Actually, 'as directed' is three individual tablets of 2000mg each day 30 minutes before a meal. There are a couple of problems I had with this. Not the smallest one of which: I don't wake up in the morning 30 minutes before I head off to work. It's more like 10. Why on earth would I eat into my perfectly good solid sleeping time each morning? So that put before the morning meal off the table. More importantly, 900mg was the least suggested dosage I found suggested to take an effect for mild depression. Okay, I thought to myself. 900mg may not be the right dosage for me, but I haven't tried anything like this before, and maybe doubling the recommended dosage per day might be a good first place to start, rather than multiplying it by more than six?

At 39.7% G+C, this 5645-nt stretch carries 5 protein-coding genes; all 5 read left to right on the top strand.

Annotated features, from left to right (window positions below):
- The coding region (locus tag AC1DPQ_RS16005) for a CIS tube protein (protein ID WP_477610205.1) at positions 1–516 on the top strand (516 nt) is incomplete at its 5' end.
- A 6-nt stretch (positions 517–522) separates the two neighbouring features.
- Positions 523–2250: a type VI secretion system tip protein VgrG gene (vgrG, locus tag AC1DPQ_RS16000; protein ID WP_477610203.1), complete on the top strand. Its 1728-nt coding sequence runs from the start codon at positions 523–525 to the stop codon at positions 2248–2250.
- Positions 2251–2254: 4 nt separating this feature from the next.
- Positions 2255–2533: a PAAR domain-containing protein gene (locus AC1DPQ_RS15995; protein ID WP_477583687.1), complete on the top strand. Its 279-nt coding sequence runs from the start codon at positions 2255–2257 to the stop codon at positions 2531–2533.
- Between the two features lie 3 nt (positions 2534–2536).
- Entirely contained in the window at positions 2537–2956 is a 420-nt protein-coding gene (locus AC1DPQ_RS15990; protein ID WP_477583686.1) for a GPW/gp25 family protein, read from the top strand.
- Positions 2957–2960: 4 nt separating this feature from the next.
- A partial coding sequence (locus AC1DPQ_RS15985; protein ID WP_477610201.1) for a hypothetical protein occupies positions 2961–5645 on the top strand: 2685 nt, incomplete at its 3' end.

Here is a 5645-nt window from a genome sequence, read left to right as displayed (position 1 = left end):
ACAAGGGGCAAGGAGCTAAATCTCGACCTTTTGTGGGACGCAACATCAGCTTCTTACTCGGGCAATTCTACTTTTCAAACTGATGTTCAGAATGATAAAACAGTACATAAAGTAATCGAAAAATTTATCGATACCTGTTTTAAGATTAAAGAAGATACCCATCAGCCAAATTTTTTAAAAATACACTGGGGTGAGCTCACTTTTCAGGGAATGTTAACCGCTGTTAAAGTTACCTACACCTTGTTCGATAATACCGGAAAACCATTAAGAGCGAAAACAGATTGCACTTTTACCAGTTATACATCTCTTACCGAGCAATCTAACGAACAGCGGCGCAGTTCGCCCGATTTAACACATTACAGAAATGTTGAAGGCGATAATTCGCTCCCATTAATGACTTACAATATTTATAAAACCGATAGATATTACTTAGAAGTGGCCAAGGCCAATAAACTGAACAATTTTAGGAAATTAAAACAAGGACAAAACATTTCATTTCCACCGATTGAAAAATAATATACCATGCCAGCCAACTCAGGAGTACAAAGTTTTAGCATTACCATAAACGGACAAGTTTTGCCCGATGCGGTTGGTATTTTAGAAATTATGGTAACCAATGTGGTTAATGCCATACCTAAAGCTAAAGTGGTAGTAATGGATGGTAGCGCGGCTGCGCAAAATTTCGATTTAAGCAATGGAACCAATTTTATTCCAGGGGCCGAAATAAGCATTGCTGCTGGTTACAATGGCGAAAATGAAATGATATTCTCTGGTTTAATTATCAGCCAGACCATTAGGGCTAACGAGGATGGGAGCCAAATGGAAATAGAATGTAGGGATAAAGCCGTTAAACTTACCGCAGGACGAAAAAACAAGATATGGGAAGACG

Even so, I was making the decision to lower the recommended dosage on the bottle by three and it was just a herbal remedy. On top of that, I had read the expected time to wait for effects to stabilise was a couple of weeks at least.

I really wasn't expecting much more than the placebo end of the scale. But as soon as I took the first tablet on Sunday night I felt much more calm, like I was taking a good solid step on the path to helping myself.

Monday (Day 2, for those who are keeping track), I took the second of my 2000mg tablets. And a strange thing happened to me. Three strange things, actually, which was what made me sit up and pay attention.